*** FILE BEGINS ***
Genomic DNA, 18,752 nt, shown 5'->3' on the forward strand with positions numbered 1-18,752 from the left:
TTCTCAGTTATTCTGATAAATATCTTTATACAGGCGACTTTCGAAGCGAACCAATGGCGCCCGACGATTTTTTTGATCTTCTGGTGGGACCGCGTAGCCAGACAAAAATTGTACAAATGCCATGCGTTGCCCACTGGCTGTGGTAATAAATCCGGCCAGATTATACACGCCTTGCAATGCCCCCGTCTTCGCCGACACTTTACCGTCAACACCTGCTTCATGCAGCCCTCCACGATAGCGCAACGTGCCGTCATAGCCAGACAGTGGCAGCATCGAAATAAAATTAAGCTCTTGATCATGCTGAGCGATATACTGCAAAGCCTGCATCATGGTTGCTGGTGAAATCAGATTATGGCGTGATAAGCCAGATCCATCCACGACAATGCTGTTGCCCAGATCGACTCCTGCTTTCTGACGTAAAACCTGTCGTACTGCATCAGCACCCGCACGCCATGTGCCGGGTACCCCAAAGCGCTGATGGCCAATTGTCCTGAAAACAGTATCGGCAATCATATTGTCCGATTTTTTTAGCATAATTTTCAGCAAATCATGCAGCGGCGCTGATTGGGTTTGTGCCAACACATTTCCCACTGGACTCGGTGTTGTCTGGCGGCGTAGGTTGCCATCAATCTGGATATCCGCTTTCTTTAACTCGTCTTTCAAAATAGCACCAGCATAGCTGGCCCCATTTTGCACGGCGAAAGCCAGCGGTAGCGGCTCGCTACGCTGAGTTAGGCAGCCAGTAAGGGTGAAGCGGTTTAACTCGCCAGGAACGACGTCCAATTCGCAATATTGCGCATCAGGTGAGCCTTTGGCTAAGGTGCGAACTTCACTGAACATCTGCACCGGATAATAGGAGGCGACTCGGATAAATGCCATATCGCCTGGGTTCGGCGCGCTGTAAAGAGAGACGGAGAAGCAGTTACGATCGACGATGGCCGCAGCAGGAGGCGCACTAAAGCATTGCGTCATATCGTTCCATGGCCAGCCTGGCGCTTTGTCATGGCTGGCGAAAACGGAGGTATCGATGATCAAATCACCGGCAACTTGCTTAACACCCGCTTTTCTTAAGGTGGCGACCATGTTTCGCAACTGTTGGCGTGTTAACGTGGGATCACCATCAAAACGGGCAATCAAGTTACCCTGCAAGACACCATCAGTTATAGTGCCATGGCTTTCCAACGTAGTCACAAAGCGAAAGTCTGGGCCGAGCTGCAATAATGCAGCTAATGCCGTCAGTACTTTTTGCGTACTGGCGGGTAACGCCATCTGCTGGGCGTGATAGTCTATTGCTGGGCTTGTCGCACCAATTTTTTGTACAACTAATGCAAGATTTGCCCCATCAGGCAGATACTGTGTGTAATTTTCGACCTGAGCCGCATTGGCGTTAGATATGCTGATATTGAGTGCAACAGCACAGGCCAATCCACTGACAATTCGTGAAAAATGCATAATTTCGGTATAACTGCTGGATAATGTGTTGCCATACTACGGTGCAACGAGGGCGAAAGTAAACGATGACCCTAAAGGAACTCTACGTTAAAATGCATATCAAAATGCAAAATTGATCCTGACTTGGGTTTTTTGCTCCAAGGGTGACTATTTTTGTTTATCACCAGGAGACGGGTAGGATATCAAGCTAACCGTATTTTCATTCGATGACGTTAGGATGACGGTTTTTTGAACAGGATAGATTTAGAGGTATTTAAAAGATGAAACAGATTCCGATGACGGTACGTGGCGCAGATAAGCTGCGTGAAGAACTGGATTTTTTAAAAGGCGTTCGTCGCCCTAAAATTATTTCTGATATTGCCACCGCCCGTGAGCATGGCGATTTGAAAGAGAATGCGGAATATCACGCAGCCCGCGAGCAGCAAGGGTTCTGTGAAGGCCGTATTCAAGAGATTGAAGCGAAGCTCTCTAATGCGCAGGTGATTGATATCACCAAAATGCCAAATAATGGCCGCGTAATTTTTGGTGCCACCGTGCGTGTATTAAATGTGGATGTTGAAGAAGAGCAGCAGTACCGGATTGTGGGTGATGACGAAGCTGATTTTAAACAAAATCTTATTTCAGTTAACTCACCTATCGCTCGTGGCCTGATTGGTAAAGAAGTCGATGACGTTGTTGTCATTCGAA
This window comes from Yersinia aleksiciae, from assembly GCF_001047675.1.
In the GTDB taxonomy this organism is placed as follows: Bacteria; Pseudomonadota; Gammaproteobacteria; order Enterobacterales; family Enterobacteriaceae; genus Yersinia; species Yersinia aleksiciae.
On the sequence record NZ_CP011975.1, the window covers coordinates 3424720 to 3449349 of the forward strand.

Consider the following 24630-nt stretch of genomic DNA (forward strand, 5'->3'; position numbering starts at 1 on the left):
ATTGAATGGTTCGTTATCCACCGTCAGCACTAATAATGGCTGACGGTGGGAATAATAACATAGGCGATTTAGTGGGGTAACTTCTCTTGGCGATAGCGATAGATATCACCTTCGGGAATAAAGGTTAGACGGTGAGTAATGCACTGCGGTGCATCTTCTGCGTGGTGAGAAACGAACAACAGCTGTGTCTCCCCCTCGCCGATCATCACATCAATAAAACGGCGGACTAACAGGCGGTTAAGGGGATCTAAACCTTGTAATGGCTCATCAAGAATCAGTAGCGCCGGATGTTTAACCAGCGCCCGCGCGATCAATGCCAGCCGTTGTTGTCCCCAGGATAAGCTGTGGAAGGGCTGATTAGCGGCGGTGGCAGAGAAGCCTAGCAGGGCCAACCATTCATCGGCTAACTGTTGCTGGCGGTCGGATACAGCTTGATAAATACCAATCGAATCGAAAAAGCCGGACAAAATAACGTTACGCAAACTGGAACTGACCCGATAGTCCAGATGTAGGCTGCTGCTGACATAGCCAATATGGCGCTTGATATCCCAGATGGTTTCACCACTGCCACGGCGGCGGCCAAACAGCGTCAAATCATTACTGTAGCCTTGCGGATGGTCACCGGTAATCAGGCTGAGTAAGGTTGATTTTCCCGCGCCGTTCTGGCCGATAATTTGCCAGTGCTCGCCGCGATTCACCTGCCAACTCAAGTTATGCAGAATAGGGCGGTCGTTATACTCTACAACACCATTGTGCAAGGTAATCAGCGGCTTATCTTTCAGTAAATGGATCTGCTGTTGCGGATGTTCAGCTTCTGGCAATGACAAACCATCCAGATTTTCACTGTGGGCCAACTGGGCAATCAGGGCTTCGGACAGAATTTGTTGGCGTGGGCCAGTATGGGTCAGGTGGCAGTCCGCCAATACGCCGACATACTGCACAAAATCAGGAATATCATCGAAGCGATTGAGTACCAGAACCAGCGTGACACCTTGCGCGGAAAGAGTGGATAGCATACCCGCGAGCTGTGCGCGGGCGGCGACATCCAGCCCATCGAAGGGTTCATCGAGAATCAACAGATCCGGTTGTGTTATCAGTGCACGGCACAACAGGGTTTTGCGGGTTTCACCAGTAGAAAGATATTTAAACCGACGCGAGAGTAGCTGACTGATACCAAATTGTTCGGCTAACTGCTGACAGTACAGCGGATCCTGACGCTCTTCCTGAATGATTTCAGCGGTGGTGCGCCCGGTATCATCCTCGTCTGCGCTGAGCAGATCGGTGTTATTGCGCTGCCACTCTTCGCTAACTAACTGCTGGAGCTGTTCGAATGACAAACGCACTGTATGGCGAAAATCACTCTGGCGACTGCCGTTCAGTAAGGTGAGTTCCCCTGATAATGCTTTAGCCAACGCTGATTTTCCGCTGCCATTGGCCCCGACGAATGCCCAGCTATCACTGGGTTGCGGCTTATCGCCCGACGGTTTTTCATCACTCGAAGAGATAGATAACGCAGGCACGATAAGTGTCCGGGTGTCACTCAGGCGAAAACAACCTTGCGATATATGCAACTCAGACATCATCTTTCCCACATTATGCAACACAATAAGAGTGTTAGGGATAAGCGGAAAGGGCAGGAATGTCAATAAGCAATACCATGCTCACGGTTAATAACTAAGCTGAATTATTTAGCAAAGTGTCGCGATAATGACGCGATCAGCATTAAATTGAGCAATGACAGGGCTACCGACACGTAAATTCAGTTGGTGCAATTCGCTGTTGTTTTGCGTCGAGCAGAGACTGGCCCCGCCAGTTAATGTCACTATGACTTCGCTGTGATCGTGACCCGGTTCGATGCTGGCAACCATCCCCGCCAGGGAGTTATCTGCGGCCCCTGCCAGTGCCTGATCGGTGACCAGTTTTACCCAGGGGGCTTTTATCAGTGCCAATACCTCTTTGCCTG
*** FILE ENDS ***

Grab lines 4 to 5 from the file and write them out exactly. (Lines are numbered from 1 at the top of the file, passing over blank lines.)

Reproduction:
In the GTDB taxonomy this organism is placed as follows: Bacteria; Pseudomonadota; Gammaproteobacteria; order Enterobacterales; family Enterobacteriaceae; genus Yersinia; species Yersinia aleksiciae.
On the sequence record NZ_CP011975.1, the window covers coordinates 3424720 to 3449349 of the forward strand.